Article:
May 18, 2023 - News

Iowa's new "nuisance bar" law could help fix Court Avenue

Illustration of a gavel coming down on a cocktail napkin.

Illustration: Maura Losch/Axios

Des Moines could use a new law that gives cities more ability to file lawsuits against the owners of problematic bars, city manager Scott Sanders tells Axios.

Why it matters: Metro leaders have long voiced frustration about having limited ability to close establishments that they view as posing an ongoing threat to public safety.

  • The provisions in the new law may help to expedite action.

Catch up fast: There's an ongoing effort to abate crime and other social problems in the Court Avenue entertainment district.

  • Some of the problems are associated with existing establishments — specifically bars within Court Center where the city last year halted alcohol sales at midnight.

Meanwhile, Iowa lawmakers approved a law last year pursued by the city of Davenport that allows some local governments to sue bars in district court rather than relying on the Iowa Alcoholic Beverages Division (ABD) to revoke a license.

  • City and or county attorneys can now also seek a temporary injunction before a case goes to trial to limit an establishment's alcohol sales to 6am-10pm.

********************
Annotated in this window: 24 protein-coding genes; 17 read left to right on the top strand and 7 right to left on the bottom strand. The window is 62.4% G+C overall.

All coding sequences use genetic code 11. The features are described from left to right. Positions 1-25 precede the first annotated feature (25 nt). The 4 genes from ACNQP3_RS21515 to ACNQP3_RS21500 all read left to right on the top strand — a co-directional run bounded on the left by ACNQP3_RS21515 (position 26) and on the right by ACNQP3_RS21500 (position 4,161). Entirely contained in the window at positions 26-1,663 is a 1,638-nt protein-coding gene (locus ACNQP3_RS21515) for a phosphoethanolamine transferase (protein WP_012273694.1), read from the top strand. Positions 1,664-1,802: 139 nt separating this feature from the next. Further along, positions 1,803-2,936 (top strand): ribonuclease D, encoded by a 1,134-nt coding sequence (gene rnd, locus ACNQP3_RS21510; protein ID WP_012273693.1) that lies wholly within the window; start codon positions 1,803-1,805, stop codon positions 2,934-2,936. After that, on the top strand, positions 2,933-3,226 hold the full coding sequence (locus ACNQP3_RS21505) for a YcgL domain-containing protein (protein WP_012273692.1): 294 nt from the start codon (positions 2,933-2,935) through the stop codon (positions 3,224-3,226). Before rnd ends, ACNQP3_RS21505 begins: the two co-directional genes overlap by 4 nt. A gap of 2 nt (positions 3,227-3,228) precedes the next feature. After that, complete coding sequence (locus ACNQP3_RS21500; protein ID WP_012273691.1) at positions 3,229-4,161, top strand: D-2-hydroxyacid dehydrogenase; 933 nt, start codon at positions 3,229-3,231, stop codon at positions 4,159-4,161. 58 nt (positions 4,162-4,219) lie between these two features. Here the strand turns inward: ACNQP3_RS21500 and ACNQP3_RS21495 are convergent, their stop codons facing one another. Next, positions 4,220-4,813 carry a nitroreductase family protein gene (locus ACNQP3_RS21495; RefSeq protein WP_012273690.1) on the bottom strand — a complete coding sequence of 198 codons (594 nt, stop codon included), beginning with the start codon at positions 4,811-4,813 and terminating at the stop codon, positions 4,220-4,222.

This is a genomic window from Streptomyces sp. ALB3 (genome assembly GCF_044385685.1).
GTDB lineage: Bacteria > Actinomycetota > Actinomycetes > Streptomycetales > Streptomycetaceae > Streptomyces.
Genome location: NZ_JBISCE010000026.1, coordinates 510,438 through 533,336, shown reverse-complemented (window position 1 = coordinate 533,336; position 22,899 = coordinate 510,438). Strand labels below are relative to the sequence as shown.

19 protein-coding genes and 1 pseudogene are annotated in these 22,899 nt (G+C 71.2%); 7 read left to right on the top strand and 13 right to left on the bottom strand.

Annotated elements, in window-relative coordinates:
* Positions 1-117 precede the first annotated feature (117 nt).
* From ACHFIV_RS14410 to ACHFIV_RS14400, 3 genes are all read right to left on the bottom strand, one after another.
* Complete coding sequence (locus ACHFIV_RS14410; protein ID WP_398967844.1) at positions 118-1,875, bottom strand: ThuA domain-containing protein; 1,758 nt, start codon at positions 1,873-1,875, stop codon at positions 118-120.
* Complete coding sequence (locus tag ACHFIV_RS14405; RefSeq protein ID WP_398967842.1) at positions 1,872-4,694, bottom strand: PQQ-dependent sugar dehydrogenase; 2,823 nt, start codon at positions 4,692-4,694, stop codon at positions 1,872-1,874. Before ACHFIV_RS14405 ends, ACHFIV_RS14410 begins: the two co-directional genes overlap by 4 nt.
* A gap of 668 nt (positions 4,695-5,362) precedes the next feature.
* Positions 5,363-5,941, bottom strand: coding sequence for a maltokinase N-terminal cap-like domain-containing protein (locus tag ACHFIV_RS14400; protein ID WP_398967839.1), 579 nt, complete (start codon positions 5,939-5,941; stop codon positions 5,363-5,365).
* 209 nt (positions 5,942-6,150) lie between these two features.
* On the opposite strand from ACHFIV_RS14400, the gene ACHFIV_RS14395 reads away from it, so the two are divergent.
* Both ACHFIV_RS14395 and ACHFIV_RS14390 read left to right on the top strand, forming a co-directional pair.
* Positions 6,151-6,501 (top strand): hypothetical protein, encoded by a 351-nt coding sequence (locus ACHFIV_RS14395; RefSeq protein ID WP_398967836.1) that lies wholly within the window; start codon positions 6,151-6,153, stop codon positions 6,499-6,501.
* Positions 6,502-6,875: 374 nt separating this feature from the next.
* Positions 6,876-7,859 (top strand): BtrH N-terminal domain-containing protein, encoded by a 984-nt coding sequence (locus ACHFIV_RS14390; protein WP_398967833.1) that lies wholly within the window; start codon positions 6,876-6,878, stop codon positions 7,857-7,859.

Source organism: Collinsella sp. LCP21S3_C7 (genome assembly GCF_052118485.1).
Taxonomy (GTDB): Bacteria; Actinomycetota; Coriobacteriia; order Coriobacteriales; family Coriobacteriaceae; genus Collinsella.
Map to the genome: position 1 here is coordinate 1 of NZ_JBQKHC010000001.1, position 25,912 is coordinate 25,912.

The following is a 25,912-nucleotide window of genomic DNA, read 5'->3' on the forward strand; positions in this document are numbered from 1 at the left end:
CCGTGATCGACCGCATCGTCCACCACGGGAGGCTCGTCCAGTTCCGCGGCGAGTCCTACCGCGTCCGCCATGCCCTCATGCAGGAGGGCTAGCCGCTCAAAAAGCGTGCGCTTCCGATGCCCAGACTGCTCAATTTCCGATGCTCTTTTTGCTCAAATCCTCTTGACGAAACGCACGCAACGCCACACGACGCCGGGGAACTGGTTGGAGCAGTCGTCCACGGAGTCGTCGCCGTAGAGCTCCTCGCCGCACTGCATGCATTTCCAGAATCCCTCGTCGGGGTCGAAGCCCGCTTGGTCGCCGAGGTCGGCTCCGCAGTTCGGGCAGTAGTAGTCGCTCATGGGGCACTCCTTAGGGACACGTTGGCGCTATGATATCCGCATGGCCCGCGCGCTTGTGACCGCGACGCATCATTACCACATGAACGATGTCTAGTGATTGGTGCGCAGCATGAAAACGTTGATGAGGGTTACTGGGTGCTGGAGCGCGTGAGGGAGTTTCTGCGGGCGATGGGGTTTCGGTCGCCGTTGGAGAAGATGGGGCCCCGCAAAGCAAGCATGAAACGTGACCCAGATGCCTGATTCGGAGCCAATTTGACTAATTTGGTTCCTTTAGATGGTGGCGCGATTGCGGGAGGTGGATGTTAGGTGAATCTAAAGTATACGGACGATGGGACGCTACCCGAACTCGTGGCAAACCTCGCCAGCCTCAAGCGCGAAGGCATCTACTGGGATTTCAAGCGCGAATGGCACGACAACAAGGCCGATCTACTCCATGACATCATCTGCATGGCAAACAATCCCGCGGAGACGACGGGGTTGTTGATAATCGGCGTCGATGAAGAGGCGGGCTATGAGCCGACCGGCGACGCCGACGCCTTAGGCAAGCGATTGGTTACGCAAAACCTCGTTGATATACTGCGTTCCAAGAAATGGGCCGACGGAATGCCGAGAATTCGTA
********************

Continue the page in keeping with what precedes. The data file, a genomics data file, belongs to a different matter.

Zoom in: Legal battles between cities and bars can sometimes continue for years, with the establishments able to operate while cases and appeals are pending.

  • Owners of Lime Lounge in the East Village, for example, have waged multiple court battles beginning in 2016 that challenge DSM's denials of required licensing or permits because of noise complaints.
  • In the latest ongoing court case filed in February, owners of the bar — now called Nightengale Cocktail — are asking a district court judge to order Sanders and the city to take actions necessary to approve its liquor license.

State of play: Davenport recently filed the first two lawsuits against local bars under the new law, Tyler Ackerson, an executive officer of the ABD, tells Axios.

  • Cities that deny licenses must prove that the business is no longer run by a "person of good moral character" using criteria outlined in state rules.

What they're saying: Larry Smithson, a Court Avenue district bar owner, tells Axios that he cautions against "selective law enforcement" that focuses on entertainment district businesses.

  • "This is going to get very interesting at a minimum," Smithson said after reviewing the Court Avenue district recommendations, which include learning how to use the "nuisance bar" law.

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